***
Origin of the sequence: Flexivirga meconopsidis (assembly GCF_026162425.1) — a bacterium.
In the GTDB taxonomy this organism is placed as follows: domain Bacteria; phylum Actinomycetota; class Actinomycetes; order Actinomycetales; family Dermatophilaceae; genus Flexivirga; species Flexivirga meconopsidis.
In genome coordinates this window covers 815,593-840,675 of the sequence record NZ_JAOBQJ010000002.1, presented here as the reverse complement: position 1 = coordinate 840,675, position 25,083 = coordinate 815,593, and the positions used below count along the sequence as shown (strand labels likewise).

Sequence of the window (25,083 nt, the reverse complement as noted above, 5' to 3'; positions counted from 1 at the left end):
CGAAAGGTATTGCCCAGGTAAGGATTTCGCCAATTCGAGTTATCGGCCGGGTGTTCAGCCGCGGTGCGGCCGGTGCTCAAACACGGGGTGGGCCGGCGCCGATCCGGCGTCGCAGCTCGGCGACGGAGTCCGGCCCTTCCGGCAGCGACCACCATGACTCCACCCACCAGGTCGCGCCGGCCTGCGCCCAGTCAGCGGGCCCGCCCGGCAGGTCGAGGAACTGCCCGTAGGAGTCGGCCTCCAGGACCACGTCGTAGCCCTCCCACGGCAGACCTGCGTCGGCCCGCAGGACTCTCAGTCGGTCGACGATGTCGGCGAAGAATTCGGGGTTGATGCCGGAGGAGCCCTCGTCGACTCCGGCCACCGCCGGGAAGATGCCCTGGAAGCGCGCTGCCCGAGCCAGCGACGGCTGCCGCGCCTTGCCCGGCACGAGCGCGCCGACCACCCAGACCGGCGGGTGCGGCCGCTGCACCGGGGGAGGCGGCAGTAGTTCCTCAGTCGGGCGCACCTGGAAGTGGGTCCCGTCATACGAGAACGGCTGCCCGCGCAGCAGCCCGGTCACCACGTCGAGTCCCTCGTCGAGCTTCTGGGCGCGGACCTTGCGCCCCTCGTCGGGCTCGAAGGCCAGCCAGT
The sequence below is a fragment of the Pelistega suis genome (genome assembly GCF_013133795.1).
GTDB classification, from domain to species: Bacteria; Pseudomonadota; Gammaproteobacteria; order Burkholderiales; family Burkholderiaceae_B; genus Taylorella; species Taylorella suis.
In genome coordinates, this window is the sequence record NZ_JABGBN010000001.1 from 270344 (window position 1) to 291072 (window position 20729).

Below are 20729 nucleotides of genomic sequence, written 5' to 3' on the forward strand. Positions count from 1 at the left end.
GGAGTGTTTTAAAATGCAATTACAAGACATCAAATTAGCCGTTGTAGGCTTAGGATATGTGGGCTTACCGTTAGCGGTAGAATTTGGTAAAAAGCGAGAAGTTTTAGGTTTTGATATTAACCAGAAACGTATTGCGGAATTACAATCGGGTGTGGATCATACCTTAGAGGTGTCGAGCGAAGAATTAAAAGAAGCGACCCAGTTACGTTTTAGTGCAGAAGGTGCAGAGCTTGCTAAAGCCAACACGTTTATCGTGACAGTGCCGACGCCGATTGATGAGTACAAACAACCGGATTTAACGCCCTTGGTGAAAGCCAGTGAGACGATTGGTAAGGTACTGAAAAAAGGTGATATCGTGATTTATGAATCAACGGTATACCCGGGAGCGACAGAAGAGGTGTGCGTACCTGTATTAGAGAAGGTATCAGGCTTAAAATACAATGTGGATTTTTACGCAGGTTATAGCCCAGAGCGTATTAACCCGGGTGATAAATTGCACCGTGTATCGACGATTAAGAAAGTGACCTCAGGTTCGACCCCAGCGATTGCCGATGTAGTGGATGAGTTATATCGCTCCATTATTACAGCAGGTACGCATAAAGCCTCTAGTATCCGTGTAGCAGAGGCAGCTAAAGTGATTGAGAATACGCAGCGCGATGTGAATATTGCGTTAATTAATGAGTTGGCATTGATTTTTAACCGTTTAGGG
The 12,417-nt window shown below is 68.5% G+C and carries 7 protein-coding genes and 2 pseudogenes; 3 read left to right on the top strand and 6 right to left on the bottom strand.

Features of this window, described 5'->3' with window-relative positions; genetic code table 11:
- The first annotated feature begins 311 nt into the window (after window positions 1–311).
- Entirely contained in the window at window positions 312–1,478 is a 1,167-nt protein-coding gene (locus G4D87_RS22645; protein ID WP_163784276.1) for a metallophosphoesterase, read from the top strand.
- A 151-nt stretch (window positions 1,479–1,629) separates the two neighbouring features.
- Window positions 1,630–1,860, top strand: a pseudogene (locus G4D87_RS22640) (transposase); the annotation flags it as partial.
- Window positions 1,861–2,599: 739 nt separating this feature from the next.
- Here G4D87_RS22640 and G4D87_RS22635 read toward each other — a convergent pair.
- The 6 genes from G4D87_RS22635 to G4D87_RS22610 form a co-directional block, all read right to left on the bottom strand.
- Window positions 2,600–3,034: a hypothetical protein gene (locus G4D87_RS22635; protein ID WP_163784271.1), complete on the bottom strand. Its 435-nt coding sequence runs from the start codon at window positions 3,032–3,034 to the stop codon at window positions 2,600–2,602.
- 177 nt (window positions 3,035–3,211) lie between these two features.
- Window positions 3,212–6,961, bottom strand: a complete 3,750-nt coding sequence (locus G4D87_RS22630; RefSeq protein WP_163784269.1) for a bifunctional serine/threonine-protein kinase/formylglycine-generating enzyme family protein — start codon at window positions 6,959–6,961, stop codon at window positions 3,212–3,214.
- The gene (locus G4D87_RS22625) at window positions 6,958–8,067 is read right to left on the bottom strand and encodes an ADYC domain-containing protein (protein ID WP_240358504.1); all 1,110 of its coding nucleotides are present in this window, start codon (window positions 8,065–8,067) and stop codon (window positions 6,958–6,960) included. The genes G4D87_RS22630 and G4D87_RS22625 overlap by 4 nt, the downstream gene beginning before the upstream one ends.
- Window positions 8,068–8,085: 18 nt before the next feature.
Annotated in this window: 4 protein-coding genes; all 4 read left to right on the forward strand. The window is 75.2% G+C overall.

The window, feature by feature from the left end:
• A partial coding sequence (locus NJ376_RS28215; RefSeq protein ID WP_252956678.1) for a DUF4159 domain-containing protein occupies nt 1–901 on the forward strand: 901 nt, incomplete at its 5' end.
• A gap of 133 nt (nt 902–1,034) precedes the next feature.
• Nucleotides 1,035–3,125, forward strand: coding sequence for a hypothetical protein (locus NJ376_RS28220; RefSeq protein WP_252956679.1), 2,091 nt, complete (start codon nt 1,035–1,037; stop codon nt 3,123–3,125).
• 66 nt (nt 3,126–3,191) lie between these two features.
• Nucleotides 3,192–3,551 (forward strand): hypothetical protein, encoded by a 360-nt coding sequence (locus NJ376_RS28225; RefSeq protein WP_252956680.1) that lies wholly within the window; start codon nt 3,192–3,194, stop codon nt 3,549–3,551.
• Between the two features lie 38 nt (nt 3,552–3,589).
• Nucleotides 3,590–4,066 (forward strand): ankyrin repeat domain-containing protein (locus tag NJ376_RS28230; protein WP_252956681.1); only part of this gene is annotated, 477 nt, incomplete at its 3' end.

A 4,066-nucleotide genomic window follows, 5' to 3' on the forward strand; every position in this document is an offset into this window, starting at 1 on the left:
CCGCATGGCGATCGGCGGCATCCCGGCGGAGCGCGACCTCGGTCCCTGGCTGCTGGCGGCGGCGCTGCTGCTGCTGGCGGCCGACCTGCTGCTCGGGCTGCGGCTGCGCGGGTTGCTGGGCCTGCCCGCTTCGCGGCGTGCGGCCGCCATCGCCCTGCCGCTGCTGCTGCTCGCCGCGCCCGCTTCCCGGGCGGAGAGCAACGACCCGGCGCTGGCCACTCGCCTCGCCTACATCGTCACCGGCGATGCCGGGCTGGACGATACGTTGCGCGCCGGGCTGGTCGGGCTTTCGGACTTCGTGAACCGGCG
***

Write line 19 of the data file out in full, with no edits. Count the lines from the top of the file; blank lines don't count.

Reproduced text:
- The 6 genes from G4D87_RS22635 to G4D87_RS22610 form a co-directional block, all read right to left on the bottom strand.